IBM presents the 127-qubit Quantum Eagle processor
Only a few months ago, China was taking the lead in the quantum computing race with the announcement of a 66-qubit processor, and now, IBM is already pushing things to the next level with a 127-qubit quantum CPU codenamed “Eagle.” As IBM’s Senior Vice President Dr. Dario Gil put it simply in his announcement at the annual Quantum Summit event, “the arrival of the ‘Eagle’ processor is a major step towards the day when quantum computers can outperform classical computers at meaningful levels.”
In just 2 years, IBM managed to increase the number of operational qubits from 27 (2019 Falcon processor) to 65 (2020 Hummingbird CPU), further doubling that count with this year’s Eagle processor that integrates 127 qubits. This latest quantum CPU iteration is so advanced that IBM claims you would need more bits than the number of atoms that exist in all people populating the Earth in order to describe the quantum state of all 127 qubits in a classical processor. Moreover, IBM is confident it can upp the qubit count to 433 by next year and eventually break the 1000-qubit barrier by 2023.
Gil further explained how IBM was able to effectively double the number of qubits: "We had to combine and improve upon techniques developed in previous generations of IBM Quantum processors in order to develop a processor architecture including advanced 3D packaging techniques that we're confident can form the backbone of processors up to and including our planned 1000+ qubit Condor processor. Eagle is based upon our heavy-hexagonal qubit layout as debuted with our Falcon processor, where qubits connect with either two or three neighbors as if sitting upon the edges and corners of tessellated hexagons. This particular connectivity decreased the potential for errors caused by interactions between neighboring qubits-providing significant boosts in yielding functional processors."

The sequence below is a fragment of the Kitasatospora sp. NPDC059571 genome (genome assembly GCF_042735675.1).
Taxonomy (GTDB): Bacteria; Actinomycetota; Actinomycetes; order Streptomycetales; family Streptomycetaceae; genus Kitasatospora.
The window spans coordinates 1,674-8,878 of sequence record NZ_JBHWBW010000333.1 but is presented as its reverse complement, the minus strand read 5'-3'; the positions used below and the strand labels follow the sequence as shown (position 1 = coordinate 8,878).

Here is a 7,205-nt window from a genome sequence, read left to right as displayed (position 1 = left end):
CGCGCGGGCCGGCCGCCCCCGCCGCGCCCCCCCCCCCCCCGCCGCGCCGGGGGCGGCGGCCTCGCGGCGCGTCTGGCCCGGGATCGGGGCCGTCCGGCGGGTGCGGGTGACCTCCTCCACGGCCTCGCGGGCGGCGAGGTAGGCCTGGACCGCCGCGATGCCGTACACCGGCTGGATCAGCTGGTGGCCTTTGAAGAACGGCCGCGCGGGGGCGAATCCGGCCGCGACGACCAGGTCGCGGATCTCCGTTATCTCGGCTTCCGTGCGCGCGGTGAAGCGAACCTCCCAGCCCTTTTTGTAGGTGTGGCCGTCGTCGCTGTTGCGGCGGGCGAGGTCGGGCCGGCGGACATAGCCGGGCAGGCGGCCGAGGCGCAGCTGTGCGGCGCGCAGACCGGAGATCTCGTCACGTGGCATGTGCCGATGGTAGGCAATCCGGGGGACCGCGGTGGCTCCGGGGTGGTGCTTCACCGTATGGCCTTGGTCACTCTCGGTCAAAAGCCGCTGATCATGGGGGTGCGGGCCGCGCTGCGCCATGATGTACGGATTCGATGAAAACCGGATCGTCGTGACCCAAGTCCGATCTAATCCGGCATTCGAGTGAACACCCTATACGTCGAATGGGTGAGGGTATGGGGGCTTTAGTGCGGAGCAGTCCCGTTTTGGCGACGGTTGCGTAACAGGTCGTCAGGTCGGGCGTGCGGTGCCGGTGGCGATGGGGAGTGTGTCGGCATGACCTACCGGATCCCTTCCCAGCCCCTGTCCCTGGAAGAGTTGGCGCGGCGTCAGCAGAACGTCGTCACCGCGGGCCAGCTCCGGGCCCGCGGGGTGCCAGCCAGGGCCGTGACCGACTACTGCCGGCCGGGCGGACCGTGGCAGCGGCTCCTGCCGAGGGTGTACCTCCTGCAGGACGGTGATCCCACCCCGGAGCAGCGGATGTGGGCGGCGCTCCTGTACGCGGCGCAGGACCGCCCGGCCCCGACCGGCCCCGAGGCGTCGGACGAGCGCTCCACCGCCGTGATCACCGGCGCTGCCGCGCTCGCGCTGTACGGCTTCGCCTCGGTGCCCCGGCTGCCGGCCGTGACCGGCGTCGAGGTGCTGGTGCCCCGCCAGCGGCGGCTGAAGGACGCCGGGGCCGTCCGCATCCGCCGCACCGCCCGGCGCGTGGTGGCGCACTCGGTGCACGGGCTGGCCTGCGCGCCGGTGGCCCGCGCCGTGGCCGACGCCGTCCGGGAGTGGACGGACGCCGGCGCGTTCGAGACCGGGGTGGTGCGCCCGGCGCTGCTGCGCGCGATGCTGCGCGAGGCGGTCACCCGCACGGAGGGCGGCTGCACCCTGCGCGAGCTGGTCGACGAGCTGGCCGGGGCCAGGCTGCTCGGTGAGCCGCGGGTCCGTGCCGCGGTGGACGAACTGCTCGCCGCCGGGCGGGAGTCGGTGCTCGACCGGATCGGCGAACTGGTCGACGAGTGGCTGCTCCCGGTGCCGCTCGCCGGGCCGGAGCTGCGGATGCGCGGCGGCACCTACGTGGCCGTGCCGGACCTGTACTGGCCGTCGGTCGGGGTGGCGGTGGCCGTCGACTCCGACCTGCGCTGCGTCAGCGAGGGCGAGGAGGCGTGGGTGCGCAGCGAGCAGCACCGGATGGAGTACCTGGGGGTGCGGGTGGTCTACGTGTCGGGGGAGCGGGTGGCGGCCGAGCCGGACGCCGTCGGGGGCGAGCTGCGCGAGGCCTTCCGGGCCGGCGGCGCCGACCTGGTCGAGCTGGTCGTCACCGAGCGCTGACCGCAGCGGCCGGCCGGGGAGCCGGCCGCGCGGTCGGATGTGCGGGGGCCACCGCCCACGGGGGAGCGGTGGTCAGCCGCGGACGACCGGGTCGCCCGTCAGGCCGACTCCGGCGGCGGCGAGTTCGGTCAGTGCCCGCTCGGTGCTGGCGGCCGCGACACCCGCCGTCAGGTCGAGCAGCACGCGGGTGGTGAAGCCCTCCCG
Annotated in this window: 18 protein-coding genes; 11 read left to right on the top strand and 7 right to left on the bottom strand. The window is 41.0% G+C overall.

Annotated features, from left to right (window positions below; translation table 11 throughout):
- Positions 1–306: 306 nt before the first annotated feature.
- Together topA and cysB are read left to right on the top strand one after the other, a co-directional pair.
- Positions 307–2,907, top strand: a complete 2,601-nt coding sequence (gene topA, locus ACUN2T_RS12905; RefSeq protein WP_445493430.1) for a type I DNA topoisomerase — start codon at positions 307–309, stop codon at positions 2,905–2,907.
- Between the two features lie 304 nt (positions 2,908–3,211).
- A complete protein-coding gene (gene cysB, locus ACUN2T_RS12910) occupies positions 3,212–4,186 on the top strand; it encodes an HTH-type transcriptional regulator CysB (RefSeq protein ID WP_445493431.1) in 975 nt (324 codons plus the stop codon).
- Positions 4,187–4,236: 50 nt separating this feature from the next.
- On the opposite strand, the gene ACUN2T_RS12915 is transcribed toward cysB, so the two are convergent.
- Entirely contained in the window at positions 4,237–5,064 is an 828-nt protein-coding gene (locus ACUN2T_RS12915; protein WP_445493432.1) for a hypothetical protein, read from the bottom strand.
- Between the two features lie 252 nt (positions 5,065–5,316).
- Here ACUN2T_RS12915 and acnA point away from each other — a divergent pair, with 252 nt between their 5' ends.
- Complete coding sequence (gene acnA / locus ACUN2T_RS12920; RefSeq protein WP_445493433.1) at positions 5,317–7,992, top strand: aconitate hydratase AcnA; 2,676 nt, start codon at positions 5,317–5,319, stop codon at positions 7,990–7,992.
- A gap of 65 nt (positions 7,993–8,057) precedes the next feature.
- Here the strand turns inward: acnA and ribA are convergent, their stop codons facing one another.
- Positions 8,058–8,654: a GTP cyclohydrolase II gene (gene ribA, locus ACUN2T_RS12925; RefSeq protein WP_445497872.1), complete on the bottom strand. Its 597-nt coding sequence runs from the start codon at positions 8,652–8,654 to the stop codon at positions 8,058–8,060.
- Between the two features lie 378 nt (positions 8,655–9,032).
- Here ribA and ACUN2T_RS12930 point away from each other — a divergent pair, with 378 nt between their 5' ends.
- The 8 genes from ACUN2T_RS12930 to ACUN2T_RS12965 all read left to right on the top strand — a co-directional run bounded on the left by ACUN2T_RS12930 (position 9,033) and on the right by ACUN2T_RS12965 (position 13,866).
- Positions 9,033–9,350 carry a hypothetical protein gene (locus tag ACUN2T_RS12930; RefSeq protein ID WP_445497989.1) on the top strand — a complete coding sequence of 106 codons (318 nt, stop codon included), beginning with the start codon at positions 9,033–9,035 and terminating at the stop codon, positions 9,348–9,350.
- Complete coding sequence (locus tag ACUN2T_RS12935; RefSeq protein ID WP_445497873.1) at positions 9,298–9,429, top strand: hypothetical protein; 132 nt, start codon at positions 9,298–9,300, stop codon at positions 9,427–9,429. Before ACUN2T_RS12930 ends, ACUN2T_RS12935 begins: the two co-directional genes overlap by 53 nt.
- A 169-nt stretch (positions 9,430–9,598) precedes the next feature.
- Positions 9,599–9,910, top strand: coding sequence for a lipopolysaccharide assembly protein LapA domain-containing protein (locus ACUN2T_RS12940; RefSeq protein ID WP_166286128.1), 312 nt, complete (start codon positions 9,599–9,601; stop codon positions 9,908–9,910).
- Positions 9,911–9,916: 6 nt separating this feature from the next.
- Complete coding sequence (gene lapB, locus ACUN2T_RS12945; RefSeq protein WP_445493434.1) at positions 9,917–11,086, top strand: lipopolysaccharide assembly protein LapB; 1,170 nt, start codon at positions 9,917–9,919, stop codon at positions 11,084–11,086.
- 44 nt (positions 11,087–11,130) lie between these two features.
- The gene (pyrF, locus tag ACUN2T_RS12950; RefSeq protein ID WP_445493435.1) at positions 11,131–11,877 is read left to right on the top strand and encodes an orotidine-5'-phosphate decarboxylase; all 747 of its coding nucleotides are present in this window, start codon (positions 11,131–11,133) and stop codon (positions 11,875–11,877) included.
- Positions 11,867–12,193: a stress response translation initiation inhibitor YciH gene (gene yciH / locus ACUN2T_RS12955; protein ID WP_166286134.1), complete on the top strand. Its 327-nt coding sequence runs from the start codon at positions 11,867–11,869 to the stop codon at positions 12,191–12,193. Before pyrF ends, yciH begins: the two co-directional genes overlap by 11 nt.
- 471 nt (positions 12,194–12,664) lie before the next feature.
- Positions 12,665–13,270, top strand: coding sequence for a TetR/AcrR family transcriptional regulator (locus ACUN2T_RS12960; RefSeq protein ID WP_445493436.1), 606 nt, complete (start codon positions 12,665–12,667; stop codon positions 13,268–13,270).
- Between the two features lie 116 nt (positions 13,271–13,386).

IBM's engineers also needed to reduce the number of elements that can interfere with quantum coherence, so the control wiring has been spread out throughout several layers, while the qubits remain isolated on their own layer. Thanks to such improved stability, the Eagle processor is able to handle concurrent real-time classical compute workloads that allow for the execution of broader codes.
With as many as 1121 qubits, IBM hopes it can achieve Quantum Advantage over classical computing solutions in real-world problems. Beyond that, scaling plans include a million-qubit processor and IBM is currently preparing a cryogenic solution consisting of a 10-foot tall by 6-foot wide refrigerator codenamed “Goldeneye” that will be able to provide near-absolute 0 temperatures for such a powerful processor.